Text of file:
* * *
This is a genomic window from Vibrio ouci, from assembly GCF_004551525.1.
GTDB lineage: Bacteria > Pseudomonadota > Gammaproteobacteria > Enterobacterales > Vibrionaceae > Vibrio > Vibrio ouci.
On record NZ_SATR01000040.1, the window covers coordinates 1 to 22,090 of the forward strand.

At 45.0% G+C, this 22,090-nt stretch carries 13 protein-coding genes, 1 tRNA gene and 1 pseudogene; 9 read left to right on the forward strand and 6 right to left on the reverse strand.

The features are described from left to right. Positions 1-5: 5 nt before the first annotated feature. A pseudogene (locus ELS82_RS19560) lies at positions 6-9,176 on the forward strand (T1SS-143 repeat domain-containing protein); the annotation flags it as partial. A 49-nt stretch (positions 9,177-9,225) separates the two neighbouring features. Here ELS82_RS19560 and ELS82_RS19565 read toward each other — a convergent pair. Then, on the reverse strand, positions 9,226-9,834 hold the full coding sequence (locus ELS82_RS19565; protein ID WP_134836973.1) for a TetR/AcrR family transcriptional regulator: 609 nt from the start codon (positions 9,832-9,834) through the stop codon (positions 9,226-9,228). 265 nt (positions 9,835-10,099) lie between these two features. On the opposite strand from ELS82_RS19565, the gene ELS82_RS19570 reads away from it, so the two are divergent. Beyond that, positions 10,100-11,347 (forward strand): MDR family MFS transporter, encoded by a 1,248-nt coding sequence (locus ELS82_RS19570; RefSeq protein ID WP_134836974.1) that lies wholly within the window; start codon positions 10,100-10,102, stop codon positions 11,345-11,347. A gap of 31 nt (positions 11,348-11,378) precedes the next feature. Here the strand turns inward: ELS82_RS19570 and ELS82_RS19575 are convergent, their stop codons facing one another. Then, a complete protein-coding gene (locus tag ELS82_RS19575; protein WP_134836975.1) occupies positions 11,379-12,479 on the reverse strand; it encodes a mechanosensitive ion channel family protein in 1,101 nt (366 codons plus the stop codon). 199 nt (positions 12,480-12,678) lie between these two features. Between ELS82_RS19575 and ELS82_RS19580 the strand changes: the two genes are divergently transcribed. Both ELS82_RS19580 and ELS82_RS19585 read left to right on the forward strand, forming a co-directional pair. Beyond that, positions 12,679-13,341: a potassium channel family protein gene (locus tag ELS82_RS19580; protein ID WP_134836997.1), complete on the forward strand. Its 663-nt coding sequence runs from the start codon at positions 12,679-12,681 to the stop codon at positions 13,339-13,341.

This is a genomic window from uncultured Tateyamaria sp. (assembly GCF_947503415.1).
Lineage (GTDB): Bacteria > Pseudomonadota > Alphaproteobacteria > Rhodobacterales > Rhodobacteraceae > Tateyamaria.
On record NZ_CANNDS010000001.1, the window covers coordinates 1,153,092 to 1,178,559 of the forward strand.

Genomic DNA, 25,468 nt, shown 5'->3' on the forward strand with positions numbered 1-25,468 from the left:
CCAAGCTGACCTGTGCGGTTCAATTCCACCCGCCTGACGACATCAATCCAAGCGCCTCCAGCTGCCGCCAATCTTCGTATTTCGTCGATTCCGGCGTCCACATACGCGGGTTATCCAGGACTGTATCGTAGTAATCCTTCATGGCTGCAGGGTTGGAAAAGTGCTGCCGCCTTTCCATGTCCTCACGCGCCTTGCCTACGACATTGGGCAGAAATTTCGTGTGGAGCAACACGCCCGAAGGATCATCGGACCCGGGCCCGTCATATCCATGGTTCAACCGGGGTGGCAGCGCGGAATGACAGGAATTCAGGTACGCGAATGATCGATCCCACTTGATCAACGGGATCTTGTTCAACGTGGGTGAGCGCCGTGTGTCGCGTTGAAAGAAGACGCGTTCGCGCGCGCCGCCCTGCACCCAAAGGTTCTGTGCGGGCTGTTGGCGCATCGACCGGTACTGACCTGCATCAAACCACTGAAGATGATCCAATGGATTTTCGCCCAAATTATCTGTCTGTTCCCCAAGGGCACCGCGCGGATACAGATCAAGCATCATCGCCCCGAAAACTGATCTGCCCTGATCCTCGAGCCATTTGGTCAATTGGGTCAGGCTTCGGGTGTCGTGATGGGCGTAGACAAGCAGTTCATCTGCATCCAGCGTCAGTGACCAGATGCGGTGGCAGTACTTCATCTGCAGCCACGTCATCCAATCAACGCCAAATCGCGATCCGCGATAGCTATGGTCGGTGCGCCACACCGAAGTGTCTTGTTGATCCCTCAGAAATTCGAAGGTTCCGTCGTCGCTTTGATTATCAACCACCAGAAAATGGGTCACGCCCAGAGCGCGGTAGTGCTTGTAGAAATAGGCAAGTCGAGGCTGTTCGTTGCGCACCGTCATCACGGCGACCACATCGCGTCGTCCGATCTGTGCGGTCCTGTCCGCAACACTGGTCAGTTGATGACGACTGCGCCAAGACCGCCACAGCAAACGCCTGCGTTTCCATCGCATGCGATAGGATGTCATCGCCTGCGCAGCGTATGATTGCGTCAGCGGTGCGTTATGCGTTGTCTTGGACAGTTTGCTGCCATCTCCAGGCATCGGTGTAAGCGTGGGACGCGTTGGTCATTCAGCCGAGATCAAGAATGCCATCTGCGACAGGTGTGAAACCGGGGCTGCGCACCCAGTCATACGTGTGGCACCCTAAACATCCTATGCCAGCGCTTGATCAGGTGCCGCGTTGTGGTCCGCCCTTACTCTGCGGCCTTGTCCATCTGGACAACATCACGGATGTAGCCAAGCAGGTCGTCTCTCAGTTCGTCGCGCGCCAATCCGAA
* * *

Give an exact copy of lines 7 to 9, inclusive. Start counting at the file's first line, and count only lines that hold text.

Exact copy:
Lineage (GTDB): Bacteria > Pseudomonadota > Alphaproteobacteria > Rhodobacterales > Rhodobacteraceae > Tateyamaria.
On record NZ_CANNDS010000001.1, the window covers coordinates 1,153,092 to 1,178,559 of the forward strand.

Genomic DNA, 25,468 nt, shown 5'->3' on the forward strand with positions numbered 1-25,468 from the left: